To be honest, since I just bought the new album tonight, I can’t really comment on its lasting effect on my life. In my short time listening, however, it’s already soothing me back into reality after a very odd week, which included a meditative stint sleeping on a floor frequented by scorpions in the North Georgia woods, and meeting Elberton, Georgia's Chief of Police after locking my keys in the car during a visit to the Georgia Guidestones, where I also met two vacationing psychic mediums from Indianapolis who told me I had misused my power in a past life and had father issues that I needed to work on.  Again, if a songwriter can speak to that in some way, they’re damn good.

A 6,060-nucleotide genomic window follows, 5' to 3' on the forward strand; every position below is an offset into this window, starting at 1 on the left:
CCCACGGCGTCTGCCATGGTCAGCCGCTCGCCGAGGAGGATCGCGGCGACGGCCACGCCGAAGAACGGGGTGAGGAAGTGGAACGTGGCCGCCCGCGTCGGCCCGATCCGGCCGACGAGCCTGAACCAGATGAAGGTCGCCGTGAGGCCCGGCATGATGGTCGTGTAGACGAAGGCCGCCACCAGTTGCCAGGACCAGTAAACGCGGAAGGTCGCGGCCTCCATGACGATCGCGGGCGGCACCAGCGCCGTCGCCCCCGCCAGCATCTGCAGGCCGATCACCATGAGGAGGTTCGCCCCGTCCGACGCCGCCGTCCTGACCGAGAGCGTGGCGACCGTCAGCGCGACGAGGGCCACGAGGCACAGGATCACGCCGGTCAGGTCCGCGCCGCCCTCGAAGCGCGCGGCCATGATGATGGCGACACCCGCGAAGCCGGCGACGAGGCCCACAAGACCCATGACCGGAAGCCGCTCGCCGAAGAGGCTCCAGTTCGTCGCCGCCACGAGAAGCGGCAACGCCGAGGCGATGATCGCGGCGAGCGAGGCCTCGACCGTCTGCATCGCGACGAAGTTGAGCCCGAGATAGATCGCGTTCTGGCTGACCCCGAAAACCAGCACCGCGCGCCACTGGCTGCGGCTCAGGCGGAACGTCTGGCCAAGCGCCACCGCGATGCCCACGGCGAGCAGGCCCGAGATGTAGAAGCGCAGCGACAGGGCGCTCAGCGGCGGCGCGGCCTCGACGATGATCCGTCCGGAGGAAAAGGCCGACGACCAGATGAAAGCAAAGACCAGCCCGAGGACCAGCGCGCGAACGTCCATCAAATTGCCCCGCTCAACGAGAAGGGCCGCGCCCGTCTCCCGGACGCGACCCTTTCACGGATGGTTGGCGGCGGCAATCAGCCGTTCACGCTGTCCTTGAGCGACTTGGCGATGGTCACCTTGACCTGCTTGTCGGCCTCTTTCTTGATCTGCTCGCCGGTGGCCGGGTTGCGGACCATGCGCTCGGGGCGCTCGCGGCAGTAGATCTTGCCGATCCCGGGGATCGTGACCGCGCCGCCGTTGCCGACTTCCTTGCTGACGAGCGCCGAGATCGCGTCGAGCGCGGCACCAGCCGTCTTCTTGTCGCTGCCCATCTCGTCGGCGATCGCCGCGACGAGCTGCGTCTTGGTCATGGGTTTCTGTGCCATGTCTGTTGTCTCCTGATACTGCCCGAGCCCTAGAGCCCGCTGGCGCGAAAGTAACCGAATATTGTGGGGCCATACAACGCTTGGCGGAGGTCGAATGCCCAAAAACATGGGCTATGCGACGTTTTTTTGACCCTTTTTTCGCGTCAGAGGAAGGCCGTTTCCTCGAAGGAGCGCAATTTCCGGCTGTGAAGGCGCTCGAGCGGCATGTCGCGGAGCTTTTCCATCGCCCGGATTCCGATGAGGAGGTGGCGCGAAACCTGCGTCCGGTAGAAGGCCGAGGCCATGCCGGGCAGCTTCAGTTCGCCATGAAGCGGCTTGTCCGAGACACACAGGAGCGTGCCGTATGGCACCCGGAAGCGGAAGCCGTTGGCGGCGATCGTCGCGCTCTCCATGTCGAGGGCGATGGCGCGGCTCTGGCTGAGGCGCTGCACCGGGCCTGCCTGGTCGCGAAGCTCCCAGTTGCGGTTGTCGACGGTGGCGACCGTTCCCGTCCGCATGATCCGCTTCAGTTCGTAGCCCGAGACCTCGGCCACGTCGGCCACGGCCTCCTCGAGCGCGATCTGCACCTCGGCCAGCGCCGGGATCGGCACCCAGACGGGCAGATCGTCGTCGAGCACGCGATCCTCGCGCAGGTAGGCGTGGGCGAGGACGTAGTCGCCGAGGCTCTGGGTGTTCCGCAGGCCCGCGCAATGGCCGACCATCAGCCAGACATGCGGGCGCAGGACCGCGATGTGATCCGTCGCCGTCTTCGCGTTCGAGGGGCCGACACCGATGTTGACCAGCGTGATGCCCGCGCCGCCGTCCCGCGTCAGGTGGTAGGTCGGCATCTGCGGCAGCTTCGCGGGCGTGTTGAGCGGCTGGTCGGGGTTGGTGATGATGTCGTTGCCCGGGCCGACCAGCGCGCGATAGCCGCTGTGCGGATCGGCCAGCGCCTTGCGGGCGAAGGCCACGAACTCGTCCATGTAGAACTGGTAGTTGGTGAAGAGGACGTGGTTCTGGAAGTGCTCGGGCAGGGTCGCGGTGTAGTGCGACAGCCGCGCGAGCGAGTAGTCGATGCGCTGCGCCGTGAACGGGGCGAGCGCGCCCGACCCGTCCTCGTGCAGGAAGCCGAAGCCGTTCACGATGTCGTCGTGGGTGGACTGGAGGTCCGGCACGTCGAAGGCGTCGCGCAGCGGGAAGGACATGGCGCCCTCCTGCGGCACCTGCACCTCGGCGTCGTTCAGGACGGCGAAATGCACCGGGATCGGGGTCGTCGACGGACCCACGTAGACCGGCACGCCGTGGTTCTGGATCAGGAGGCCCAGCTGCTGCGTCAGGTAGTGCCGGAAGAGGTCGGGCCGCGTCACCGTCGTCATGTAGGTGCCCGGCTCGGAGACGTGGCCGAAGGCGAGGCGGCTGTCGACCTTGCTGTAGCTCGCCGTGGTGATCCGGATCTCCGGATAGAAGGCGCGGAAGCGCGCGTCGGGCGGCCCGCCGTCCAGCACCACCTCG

David Metcalfe is an independent researcher, writer and multimedia artist focusing on the interstices of art, culture, and consciousness. He is a contributing editor for Reality Sandwich, The Revealer, the online journal of NYU’s Center for Religion and Media, and The Daily Grail. He writes regularly for Evolutionary Landscapes, Alarm Magazine, Modern Mythology,, The Teeming Brain and his own blog The Eyeless Owl. His writing has been featured in The Immanence of Myth (Weaponized 2011), Chromatic: The Crossroads of Color & Music (Alarm Press, 2011) and Exploring the Edge Realms of Consciousness (North Atlantic/Evolver Editions 2012). Metcalfe is an Associate with Phoenix Rising Digital Academy, and is currently co-hosting The Art of Transformations study group with support from the International Alchemy Guild.